If we pull back the curtain to see just how such an immaculate storm formed, the source of its power appears shockingly pedestrian: nothing more than a club of opportunistic men in white coats, those who rushed to plant that first flagpole, pulling the levers. Just a group of doctors and researchers claiming dibs? That’s all?


Dave in the Sahara Desert with camels

I’m afraid so. Let’s merely reverse roles to see how easily it could happen. In 1927, Wilhem von Bexfield, inspired after returning from a trek in the Sahara Desert, made a remarkable discovery: that infections spread by ticks were the source of a panoply of strange symptoms. He deemed this new condition “lime disease,” partly as a dig to fellow researchers who he subsequently made green with envy. In its arthritic form, the most prevalent, these infections attack the lining of joints, causing pain, inflammation, and eventually, cartilage and bone damage. The disease could also harm the body’s internal organs such as the heart, lungs, and nervous system. To assist in diagnosis, Mr. von Bexfield created the Disease Assessment Factor Test, or DAFT, which measures certain proteins made by the immune system in the blood as well as specific antibodies.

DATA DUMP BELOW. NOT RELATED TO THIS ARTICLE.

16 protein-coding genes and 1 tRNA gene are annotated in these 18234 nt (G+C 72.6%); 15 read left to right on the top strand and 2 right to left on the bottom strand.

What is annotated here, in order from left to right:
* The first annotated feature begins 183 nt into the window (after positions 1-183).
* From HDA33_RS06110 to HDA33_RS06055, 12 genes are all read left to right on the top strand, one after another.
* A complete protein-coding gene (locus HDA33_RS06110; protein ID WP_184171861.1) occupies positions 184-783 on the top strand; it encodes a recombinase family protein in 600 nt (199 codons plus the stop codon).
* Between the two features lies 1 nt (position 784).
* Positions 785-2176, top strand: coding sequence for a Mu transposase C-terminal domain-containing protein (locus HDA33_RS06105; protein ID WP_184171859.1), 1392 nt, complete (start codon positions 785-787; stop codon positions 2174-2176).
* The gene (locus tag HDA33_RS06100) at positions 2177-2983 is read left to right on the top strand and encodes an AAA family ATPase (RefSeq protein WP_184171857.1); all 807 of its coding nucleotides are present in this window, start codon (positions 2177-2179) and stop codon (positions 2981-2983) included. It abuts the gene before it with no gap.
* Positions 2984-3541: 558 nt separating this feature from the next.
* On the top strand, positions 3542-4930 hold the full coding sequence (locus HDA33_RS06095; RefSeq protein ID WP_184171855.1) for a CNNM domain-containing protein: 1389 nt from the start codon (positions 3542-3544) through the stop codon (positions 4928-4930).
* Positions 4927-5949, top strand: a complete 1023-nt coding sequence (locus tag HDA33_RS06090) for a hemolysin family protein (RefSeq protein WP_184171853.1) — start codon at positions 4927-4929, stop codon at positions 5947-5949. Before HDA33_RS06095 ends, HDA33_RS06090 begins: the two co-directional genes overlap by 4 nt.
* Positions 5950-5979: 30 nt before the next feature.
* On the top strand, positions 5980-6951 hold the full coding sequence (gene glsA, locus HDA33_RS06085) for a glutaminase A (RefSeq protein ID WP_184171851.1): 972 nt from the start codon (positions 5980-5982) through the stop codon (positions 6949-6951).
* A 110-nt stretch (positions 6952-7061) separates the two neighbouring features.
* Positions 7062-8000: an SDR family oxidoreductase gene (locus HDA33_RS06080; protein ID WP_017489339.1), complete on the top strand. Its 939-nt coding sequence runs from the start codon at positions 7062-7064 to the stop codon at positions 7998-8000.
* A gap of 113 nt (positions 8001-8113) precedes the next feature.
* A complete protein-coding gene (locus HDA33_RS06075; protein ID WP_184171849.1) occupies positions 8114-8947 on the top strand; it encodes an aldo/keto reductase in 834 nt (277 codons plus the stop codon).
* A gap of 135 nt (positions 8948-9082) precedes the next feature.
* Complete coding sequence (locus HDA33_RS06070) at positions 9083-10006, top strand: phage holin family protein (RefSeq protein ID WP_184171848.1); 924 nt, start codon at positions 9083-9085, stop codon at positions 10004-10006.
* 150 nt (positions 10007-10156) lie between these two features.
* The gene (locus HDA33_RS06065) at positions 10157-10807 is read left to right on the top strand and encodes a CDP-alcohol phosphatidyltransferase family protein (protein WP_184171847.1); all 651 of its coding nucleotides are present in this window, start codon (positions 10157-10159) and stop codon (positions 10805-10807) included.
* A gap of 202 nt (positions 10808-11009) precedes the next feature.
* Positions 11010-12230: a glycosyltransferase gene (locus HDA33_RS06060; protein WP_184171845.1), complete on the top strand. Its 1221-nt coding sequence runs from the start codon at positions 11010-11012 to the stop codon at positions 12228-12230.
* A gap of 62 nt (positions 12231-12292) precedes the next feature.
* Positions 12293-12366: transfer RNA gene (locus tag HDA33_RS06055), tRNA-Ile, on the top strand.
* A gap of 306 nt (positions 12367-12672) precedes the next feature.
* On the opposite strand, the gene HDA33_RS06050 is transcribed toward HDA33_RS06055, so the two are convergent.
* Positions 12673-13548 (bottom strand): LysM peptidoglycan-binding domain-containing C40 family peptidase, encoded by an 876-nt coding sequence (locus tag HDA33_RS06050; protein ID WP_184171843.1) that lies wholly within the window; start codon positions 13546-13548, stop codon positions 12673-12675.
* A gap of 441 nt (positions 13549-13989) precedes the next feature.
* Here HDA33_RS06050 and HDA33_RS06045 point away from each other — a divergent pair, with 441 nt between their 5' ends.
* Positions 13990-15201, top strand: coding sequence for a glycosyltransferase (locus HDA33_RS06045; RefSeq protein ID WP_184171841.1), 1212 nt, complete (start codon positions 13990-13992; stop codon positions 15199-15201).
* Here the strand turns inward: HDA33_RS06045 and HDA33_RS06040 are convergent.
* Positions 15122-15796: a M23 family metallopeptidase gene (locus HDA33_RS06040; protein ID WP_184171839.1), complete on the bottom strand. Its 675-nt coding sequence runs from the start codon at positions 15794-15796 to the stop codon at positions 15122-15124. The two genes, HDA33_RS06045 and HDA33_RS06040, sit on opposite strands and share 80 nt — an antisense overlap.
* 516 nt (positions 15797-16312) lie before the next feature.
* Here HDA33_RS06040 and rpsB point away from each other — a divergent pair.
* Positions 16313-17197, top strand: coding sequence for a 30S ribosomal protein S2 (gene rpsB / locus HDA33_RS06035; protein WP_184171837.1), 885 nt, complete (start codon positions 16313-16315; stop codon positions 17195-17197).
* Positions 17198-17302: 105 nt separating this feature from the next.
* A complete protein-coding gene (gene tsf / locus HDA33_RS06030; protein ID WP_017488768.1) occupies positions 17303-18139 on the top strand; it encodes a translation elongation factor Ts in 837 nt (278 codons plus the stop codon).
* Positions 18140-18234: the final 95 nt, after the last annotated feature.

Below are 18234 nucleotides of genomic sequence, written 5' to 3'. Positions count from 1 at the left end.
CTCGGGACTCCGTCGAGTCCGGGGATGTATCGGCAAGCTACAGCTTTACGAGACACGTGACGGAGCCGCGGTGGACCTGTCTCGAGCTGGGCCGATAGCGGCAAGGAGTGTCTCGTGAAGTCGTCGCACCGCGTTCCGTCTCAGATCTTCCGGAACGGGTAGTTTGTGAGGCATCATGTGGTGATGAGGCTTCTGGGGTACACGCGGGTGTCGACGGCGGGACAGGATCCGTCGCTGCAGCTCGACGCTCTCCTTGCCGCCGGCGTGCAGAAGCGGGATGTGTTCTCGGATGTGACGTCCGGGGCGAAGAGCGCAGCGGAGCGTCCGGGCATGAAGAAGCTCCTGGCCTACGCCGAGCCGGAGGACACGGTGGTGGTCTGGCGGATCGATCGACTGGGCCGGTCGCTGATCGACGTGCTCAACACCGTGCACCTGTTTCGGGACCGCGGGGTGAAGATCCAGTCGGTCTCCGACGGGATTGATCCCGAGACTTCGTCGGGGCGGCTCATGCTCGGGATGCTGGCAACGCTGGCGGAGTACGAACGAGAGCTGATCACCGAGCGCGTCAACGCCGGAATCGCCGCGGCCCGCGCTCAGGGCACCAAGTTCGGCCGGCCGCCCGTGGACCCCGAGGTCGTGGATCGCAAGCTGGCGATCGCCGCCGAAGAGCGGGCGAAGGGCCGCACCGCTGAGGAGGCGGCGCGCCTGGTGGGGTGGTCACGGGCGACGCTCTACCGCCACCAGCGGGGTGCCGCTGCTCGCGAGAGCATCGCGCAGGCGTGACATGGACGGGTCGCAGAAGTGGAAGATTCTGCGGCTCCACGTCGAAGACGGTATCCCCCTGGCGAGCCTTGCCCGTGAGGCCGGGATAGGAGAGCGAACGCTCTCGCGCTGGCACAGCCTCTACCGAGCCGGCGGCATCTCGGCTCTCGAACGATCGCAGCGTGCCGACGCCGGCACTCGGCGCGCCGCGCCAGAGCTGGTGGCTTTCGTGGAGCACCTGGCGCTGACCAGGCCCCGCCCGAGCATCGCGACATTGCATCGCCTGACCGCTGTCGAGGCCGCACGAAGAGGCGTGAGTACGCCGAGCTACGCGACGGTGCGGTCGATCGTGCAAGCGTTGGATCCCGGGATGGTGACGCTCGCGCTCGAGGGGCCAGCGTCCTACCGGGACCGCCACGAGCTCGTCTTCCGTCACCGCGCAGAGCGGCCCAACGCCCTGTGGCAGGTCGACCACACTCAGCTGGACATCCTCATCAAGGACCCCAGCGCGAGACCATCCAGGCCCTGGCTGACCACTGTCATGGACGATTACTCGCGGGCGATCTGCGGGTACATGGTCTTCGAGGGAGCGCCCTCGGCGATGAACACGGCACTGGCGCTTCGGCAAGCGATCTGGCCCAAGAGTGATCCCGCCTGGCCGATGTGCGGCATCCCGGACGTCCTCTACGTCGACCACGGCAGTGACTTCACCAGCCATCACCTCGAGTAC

Now, try to diagnose rheumatoid arthritis in a patient presenting with those symptoms, complete with an elevated level of DAFTness. Go ahead, try.


You can’t. It’s impossible. It will always, always, always be lime disease, as Mr. von Bexfield employs the exact same diagnostic measures used to diagnose modern-day RA. In this scenario, however, lime disease was discovered first and put on the mantle of settled science, effectively muscling out any alternative diagnosis. Now let’s take it a skosh further. If Mr. von Bexfield’s description of lime disease had included all known forms of the disease—producing everything from rashes to fatigue to wheat allergies—diagnosing most other supposed autoimmune disease would be equally impossible. After all, he claimed first dibs.


Lash yourself to the mast. As cherished theories in autoimmune disease implode, crushed under the weight of logic, it gets worse. Remember when I told you that on December 18, 2022, I awoke speechless after making an astounding discovery the night before? Our next twist turns us into the teeth of our immaculate storm and pits us face-to-face with the most pressing—and vexing—health issue of our time.


The immaculate storm rages on.